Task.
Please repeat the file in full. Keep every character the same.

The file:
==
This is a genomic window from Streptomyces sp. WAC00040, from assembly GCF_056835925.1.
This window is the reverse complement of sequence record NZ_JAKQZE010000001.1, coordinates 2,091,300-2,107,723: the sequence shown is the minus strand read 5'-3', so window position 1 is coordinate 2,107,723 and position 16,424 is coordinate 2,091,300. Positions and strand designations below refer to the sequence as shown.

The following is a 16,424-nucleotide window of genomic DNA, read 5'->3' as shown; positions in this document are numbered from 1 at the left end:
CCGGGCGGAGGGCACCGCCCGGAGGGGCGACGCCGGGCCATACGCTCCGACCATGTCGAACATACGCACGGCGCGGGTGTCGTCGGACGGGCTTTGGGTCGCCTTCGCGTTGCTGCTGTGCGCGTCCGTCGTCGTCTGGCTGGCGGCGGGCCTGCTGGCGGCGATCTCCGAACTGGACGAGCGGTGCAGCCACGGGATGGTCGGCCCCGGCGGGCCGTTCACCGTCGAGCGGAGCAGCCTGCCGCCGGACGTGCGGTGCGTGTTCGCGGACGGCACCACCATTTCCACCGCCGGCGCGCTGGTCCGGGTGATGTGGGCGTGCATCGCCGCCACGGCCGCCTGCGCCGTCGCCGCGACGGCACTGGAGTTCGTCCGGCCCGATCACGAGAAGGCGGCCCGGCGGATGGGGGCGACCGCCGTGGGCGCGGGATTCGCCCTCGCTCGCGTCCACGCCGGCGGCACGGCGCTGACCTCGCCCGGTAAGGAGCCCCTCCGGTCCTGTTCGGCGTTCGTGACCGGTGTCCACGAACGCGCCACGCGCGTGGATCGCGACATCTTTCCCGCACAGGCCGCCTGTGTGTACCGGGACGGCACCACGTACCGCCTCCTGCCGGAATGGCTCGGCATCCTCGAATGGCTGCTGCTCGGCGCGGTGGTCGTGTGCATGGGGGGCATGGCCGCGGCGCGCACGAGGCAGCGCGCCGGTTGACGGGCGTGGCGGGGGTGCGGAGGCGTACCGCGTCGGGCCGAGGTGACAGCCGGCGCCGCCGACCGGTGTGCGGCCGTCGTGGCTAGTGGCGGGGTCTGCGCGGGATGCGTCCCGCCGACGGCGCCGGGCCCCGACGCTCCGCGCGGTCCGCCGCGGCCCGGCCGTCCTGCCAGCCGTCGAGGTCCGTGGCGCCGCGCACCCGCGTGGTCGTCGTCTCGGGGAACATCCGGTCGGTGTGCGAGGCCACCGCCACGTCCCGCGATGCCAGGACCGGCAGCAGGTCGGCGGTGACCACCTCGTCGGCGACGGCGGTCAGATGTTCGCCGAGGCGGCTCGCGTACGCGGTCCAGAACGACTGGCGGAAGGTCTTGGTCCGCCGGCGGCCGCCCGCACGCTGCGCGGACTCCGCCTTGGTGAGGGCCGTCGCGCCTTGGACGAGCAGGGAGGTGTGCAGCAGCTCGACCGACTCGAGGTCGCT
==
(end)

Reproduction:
This is a genomic window from Streptomyces sp. WAC00040, from assembly GCF_056835925.1.
This window is the reverse complement of sequence record NZ_JAKQZE010000001.1, coordinates 2,091,300-2,107,723: the sequence shown is the minus strand read 5'-3', so window position 1 is coordinate 2,107,723 and position 16,424 is coordinate 2,091,300. Positions and strand designations below refer to the sequence as shown.

The following is a 16,424-nucleotide window of genomic DNA, read 5'->3' as shown; positions in this document are numbered from 1 at the left end:
CCGGGCGGAGGGCACCGCCCGGAGGGGCGACGCCGGGCCATACGCTCCGACCATGTCGAACATACGCACGGCGCGGGTGTCGTCGGACGGGCTTTGGGTCGCCTTCGCGTTGCTGCTGTGCGCGTCCGTCGTCGTCTGGCTGGCGGCGGGCCTGCTGGCGGCGATCTCCGAACTGGACGAGCGGTGCAGCCACGGGATGGTCGGCCCCGGCGGGCCGTTCACCGTCGAGCGGAGCAGCCTGCCGCCGGACGTGCGGTGCGTGTTCGCGGACGGCACCACCATTTCCACCGCCGGCGCGCTGGTCCGGGTGATGTGGGCGTGCATCGCCGCCACGGCCGCCTGCGCCGTCGCCGCGACGGCACTGGAGTTCGTCCGGCCCGATCACGAGAAGGCGGCCCGGCGGATGGGGGCGACCGCCGTGGGCGCGGGATTCGCCCTCGCTCGCGTCCACGCCGGCGGCACGGCGCTGACCTCGCCCGGTAAGGAGCCCCTCCGGTCCTGTTCGGCGTTCGTGACCGGTGTCCACGAACGCGCCACGCGCGTGGATCGCGACATCTTTCCCGCACAGGCCGCCTGTGTGTACCGGGACGGCACCACGTACCGCCTCCTGCCGGAATGGCTCGGCATCCTCGAATGGCTGCTGCTCGGCGCGGTGGTCGTGTGCATGGGGGGCATGGCCGCGGCGCGCACGAGGCAGCGCGCCGGTTGACGGGCGTGGCGGGGGTGCGGAGGCGTACCGCGTCGGGCCGAGGTGACAGCCGGCGCCGCCGACCGGTGTGCGGCCGTCGTGGCTAGTGGCGGGGTCTGCGCGGGATGCGTCCCGCCGACGGCGCCGGGCCCCGACGCTCCGCGCGGTCCGCCGCGGCCCGGCCGTCCTGCCAGCCGTCGAGGTCCGTGGCGCCGCGCACCCGCGTGGTCGTCGTCTCGGGGAACATCCGGTCGGTGTGCGAGGCCACCGCCACGTCCCGCGATGCCAGGACCGGCAGCAGGTCGGCGGTGACCACCTCGTCGGCGACGGCGGTCAGATGTTCGCCGAGGCGGCTCGCGTACGCGGTCCAGAACGACTGGCGGAAGGTCTTGGTCCGCCGGCGGCCGCCCGCACGCTGCGCGGACTCCGCCTTGGTGAGGGCCGTCGCGCCTTGGACGAGCAGGGAGGTGTGCAGCAGCTCGACCGACTCGAGGTCGCT